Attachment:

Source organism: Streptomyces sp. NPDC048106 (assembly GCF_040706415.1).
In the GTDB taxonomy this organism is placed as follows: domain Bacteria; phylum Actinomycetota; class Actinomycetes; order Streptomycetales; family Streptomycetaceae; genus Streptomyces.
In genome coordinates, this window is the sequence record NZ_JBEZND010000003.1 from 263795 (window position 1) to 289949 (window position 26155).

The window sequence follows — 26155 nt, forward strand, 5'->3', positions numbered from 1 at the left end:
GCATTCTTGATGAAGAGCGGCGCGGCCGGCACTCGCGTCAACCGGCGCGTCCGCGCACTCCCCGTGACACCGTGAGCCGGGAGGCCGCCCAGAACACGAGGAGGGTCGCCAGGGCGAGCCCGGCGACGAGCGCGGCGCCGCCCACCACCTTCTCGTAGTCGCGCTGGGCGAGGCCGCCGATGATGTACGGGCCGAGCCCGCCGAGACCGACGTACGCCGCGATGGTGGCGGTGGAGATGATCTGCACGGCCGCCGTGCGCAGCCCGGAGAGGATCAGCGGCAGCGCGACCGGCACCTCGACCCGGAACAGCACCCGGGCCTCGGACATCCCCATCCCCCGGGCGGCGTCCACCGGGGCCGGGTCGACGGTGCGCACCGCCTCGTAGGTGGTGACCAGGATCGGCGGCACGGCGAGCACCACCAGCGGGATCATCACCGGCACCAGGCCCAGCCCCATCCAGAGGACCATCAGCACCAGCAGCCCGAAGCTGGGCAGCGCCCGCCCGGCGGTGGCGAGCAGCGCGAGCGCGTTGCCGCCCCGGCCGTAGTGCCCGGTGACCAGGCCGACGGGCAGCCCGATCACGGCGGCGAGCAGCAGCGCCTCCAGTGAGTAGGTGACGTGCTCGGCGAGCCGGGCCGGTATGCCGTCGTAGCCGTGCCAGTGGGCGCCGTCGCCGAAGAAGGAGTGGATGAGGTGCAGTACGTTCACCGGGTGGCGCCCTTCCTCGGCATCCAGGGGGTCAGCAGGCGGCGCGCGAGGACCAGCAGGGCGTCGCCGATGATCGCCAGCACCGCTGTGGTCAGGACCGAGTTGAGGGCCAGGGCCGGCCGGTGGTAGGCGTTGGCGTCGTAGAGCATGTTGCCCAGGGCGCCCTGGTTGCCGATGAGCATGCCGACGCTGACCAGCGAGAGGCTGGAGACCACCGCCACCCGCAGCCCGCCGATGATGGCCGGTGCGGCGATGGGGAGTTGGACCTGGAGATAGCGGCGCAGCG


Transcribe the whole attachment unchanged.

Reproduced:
Source organism: Streptomyces sp. NPDC048106 (assembly GCF_040706415.1).
In the GTDB taxonomy this organism is placed as follows: domain Bacteria; phylum Actinomycetota; class Actinomycetes; order Streptomycetales; family Streptomycetaceae; genus Streptomyces.
In genome coordinates, this window is the sequence record NZ_JBEZND010000003.1 from 263795 (window position 1) to 289949 (window position 26155).

The window sequence follows — 26155 nt, forward strand, 5'->3', positions numbered from 1 at the left end:
GCATTCTTGATGAAGAGCGGCGCGGCCGGCACTCGCGTCAACCGGCGCGTCCGCGCACTCCCCGTGACACCGTGAGCCGGGAGGCCGCCCAGAACACGAGGAGGGTCGCCAGGGCGAGCCCGGCGACGAGCGCGGCGCCGCCCACCACCTTCTCGTAGTCGCGCTGGGCGAGGCCGCCGATGATGTACGGGCCGAGCCCGCCGAGACCGACGTACGCCGCGATGGTGGCGGTGGAGATGATCTGCACGGCCGCCGTGCGCAGCCCGGAGAGGATCAGCGGCAGCGCGACCGGCACCTCGACCCGGAACAGCACCCGGGCCTCGGACATCCCCATCCCCCGGGCGGCGTCCACCGGGGCCGGGTCGACGGTGCGCACCGCCTCGTAGGTGGTGACCAGGATCGGCGGCACGGCGAGCACCACCAGCGGGATCATCACCGGCACCAGGCCCAGCCCCATCCAGAGGACCATCAGCACCAGCAGCCCGAAGCTGGGCAGCGCCCGCCCGGCGGTGGCGAGCAGCGCGAGCGCGTTGCCGCCCCGGCCGTAGTGCCCGGTGACCAGGCCGACGGGCAGCCCGATCACGGCGGCGAGCAGCAGCGCCTCCAGTGAGTAGGTGACGTGCTCGGCGAGCCGGGCCGGTATGCCGTCGTAGCCGTGCCAGTGGGCGCCGTCGCCGAAGAAGGAGTGGATGAGGTGCAGTACGTTCACCGGGTGGCGCCCTTCCTCGGCATCCAGGGGGTCAGCAGGCGGCGCGCGAGGACCAGCAGGGCGTCGCCGATGATCGCCAGCACCGCTGTGGTCAGGACCGAGTTGAGGGCCAGGGCCGGCCGGTGGTAGGCGTTGGCGTCGTAGAGCATGTTGCCCAGGGCGCCCTGGTTGCCGATGAGCATGCCGACGCTGACCAGCGAGAGGCTGGAGACCACCGCCACCCGCAGCCCGCCGATGATGGCCGGTGCGGCGATGGGGAGTTGGACCTGGAGATAGCGGCGCAGCG